I don’t remember much else. I had the page for the online video in my favorites but I lost my hard drive, now I cant remember it. “for some reason I keep going back to “funeral for yesterday” I think because they came out about the same time. None of my friends can remember it, so if you could – “please and thank you” – I’d appreciate it.
Dear Music Lover -
I’m afraid you have me stumped on this one. It looks like the two songs you mentioned were big during late 2006 and more likely in early 2007, so I’ve tried to figure out which other Canadian bands with girl singers were big on the scene at that time. None of the options seem to fit the bill, mostly because the videos didn’t seem to fit or the genre seemed a lot lighter than the other bands cited.
Since people can like all different kinds of music, though, I’ll go ahead and list the Canadian bands getting the buzz in early 2007. Maybe one of these will be the one you’re looking for, or perhaps jog your memory somehow.
Arcade Fire, a Canadian band fronted by a husband-wife combo, received all kinds of accolades and awards for their work in 2007. The founder and male singer of this Montreal based band is Win Butler. His wife and bandmate is Regine Chassagne, originally from Haiti. Arcade Fire’s 2006 album, Neon Bible, won the 2008 Meteor Best International Album award and the Juno Award for Best Alternative Album in 2008 (for their success in 2007). Singles off the album were “Intervention”, “Black Mirror” and “Black Wave/Bad Vibrations”.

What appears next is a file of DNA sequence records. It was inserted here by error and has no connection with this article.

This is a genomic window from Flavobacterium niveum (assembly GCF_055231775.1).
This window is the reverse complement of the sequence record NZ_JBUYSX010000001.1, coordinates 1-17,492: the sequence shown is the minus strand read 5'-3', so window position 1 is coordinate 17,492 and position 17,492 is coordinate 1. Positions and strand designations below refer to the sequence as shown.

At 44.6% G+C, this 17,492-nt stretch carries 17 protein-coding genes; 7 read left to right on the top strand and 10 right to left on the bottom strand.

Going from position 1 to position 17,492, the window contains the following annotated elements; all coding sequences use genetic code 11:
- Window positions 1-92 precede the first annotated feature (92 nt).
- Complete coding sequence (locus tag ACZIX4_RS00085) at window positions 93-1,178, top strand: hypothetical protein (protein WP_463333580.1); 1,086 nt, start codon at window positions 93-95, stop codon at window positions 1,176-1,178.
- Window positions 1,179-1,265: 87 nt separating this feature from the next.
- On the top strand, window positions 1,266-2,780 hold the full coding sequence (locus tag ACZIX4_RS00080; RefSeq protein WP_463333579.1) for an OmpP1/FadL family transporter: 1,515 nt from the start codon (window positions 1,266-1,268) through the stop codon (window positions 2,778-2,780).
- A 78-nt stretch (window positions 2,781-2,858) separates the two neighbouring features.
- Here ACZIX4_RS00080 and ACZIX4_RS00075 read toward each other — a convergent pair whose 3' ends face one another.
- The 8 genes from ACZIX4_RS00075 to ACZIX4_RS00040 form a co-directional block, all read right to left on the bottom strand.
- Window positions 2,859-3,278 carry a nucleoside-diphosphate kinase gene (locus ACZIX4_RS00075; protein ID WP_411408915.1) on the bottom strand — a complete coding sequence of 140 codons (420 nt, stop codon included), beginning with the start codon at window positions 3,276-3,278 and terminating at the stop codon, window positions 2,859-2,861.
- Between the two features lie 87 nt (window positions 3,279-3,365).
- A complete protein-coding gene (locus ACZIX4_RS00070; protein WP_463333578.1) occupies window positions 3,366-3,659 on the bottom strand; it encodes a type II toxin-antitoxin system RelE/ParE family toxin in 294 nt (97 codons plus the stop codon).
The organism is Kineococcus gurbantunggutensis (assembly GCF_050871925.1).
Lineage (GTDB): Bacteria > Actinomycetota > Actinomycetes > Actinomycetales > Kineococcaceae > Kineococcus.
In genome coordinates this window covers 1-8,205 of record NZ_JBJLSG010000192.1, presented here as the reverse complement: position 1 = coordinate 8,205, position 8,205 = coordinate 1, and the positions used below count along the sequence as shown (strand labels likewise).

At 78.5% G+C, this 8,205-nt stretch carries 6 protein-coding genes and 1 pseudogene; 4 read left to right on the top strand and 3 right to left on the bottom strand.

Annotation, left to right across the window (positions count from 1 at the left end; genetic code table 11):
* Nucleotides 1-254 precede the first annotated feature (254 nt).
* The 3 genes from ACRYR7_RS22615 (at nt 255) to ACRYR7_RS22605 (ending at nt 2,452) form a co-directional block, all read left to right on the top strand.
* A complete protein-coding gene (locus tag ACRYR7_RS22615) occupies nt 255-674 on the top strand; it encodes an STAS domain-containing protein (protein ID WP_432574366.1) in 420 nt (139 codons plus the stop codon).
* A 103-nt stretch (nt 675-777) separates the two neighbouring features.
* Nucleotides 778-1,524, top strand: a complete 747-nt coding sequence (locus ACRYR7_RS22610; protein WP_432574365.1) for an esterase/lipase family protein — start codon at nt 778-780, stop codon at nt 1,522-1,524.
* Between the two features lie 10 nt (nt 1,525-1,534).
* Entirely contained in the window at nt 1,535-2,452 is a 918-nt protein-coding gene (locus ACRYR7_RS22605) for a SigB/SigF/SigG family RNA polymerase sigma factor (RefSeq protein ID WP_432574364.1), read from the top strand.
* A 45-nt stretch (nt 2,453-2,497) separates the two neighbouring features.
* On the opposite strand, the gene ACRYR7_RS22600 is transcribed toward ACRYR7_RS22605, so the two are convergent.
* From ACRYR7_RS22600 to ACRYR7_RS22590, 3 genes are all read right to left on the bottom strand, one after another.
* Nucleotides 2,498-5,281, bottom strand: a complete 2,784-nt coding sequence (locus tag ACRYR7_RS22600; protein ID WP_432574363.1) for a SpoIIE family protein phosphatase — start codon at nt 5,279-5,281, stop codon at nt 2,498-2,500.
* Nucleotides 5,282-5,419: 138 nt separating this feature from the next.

Broken Social Scene, a Canadian “supergroup” from Toronto, also got a lot of talk in early 2007. Broken Social Scene is a collaborative effort of musicians from the Toronto music scene, with a membership that ranges from 5 to 17 musicians at any given time. Formed by Brendan Canning and Kevin Drew, one of the female members was Toronto singer, Leslie Feist, better known as “Feist”. Her song “1-2-3-4″ became a huge senstation in late 2006, after it was featured on a famous iPod commercial.
Among non-Canadian bands that had hit singles in 2007 there are bands like Paramore, which scored a hit with “Misery Business”. The singer of Paramore is Hayley Williams, from Mississippi by way of Tennessee.
This is one I hope I’m not overlooking something obvious, but that seems to be the extent of the Canadian bands who were making big news in the pop music scene in late 2006 and early 2007. If it comes to me in the middle of the night, I’ll update this page.
Hope you find the song you’re looking for.
Ask Deb -
My name is Maali. I’m 22 and a few months ago I met this guy who happens to be my little nephew’s swimming coach. Well, I have to admit that I liked him since the first moment I saw him, but I really didn’t think that anything could happen between us, since he’s sooooo shy and serious. With time, he started paying more attention to me and giving me flirtatious looks, but when our eyes meet or when we come, close he blushes and says “hey” nervously.
So I took the initiative and asked him a random question just to break the ice and see what happens and, to my surprise, he seemed to be very happy with me talking to him and he came and sat by my side and was talking and smiling and looking at me straight in the eyes and we exchanged phone numbers; but he never called.